Source: Anon., ‘Television Starts – Where Will It End? “Era” Special’, The Era, 4 November 1936, p. 1
Text: Television for domestic purposes is like a home movie with sound. In a typical Baird receiver the images are thrown on to a mirror about the size of a woman‘s handkerchief.
They are brilliant miniatures, especially when a film is being used, and there is a slight suggestion of eye-strain at this stage. The images behave unexpectedly, as did the early films, but are surprisingly free from atmospheric interference, though the coil ignition systems of passing cars are liable to throw a few flashes on the mirror.
Lord Selsdon, who, in presence and manner, to say nothing of experience, seems cut out to be a Television star, made the important announcement at the opening ceremony last Monday, that people who bought receiving sets now could be assured that there would be no radical change in receiving sets for at least two years, and that the effective range of the Alexandra Palace station was twenty miles, with local variations that might reach much further.
The price of the Baird Television set, manufactured by Bush Radio, on which we saw the demonstration, is 85 guineas.
There is a population of 10,000,000 within the area covered by the Alexandra Palace station, equal to, say, 2,500,000 families. If only one family in a hundred purchases a set of some kind, there is obviously a considerable immediate market for the new attraction.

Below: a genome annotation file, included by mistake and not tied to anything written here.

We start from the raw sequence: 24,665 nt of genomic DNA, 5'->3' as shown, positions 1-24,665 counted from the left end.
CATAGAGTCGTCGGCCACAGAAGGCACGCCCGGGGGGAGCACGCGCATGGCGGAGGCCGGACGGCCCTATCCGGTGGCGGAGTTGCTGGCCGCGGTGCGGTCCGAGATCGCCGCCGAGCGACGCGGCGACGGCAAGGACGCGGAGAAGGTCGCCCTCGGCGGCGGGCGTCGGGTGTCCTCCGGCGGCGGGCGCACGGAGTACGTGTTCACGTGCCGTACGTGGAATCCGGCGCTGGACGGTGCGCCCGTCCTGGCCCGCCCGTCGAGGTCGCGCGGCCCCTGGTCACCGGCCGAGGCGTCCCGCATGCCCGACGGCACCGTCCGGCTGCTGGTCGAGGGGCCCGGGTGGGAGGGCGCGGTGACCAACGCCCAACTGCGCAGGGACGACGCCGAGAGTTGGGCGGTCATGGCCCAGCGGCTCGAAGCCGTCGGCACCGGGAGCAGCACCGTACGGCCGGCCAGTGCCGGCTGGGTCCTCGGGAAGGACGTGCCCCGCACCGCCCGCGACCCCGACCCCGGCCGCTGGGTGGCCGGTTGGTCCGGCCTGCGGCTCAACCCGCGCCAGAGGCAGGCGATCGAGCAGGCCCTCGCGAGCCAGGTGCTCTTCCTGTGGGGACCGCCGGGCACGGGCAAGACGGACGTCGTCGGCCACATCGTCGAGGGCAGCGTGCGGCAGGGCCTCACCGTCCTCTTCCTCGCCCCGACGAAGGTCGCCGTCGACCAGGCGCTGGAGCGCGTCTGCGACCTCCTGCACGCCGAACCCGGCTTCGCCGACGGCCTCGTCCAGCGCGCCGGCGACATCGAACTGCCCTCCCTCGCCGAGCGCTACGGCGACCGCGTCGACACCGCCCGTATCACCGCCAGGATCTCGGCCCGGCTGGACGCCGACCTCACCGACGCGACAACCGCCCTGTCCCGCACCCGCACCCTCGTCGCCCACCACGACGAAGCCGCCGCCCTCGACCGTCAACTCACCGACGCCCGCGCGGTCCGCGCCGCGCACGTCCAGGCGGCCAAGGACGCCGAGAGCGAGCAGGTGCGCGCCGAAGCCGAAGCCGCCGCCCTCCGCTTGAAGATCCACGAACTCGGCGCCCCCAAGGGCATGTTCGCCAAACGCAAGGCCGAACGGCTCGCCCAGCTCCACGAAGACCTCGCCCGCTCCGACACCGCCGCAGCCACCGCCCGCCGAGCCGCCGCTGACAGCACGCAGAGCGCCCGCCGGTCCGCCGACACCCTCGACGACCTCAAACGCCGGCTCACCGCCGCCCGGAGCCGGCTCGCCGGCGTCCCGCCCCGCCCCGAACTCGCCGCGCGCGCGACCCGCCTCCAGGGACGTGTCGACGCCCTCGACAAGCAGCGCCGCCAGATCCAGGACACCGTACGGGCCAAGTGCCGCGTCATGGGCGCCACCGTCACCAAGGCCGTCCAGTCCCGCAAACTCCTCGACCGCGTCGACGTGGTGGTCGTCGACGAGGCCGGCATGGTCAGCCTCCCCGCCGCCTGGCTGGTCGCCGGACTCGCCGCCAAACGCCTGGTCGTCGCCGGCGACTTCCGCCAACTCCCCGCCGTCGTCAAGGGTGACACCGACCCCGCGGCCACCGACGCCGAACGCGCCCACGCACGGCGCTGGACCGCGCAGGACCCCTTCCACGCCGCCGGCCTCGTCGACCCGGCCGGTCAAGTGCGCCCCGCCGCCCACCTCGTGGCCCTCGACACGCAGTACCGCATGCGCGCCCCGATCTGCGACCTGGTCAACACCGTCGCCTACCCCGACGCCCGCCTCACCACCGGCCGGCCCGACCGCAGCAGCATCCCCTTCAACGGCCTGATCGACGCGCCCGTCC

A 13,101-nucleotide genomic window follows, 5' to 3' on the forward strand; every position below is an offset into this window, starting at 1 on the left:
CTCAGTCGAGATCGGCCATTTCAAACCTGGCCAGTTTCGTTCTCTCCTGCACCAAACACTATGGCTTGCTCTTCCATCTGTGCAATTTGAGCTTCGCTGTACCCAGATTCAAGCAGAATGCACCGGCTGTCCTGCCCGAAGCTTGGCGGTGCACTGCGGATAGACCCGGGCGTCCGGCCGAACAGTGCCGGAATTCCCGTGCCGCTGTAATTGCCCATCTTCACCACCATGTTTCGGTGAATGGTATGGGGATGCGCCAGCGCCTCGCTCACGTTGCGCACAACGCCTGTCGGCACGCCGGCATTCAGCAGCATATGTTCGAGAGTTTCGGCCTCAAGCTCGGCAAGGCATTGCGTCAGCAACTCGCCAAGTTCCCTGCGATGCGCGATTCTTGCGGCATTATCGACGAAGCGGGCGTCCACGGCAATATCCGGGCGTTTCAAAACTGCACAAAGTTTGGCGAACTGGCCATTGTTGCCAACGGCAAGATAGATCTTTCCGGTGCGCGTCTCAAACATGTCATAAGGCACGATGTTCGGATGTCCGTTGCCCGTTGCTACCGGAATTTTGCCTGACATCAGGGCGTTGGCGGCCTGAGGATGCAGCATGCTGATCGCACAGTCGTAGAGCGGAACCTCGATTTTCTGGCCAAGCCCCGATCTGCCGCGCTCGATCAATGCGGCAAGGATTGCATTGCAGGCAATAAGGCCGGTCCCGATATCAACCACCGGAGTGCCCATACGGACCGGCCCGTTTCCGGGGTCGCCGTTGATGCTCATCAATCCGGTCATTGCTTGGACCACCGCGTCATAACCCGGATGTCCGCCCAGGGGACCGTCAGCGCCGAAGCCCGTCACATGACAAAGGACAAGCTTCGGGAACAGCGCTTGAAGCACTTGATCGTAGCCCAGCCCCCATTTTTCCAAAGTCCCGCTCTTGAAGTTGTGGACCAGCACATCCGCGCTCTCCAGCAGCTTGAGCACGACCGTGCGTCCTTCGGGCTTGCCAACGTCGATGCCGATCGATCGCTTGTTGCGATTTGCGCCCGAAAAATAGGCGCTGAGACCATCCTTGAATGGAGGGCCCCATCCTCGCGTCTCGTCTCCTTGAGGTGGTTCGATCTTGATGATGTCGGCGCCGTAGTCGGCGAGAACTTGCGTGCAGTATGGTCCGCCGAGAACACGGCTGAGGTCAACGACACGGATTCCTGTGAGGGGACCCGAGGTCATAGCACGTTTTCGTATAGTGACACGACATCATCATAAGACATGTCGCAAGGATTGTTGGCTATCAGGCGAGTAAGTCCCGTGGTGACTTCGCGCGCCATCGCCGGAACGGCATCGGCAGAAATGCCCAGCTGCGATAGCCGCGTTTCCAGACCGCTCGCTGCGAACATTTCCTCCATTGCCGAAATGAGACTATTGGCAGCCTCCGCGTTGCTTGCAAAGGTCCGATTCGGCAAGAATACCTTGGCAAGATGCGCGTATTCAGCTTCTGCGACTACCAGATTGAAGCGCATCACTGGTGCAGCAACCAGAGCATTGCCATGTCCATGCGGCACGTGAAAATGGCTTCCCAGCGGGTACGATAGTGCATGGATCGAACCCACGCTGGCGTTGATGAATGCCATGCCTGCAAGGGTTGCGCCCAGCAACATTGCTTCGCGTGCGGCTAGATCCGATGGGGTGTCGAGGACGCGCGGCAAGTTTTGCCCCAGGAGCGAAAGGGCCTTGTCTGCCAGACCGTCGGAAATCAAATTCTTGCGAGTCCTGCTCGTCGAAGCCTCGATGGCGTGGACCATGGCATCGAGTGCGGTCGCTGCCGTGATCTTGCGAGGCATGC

It will be a tremendous boon to such aspects of broadcast entertainment as “Music Hall,” travel interludes, the news bulletins, and “In Town To-night” – simple, direct things – but it is unlikely, at first to affect the course of radio drama.
Its power, as a rival attraction to other entertainments, depends largely on the amount of money spent on it, and it would appear that the B.B.C. has already pawned its shirt to provide the not very elaborate entertainment now being broadcast from the Alexandra Palace.
We are unable to see that Television increases the menace of radio as a rival to existing forms of entertainment, though it may do something to arrest the decline in the entertainment appeal of radio.
Television calls for so much fixation of attention that an hour at a time is likely to be the limit of the average man’s endurance.
On the whole, it seems to us that the entertainment professions should congratulate themselves on the birth of an entertainment from which they will be able to extract substantial fees, leaving Posterity to decide whether Television is to be a comprehensive umbrella for all forms of entertainment.
Comments: The first regular BBC television series began on 2 November 1936, broadcast from Alexandra Palace in London. Irregular experimental transmissions had taken place since 1929. The regular service alternated for its first six months between the Baird mechanical 240-line system and the EMI-Marconi electronic 450-line system, before the BBC elected to continue with the latter. The first programmes were Opening of the BBC Television Service, a British Movietone News newsreel, a variety programme headed by Adele Dixon, shown 15:00-16:00, followed by Television Comes to London, Picture Page and another Movietone newsreel, shown 21:00-22:00. The Era was a journal for the theatrical business, hence its particular take on television and radio.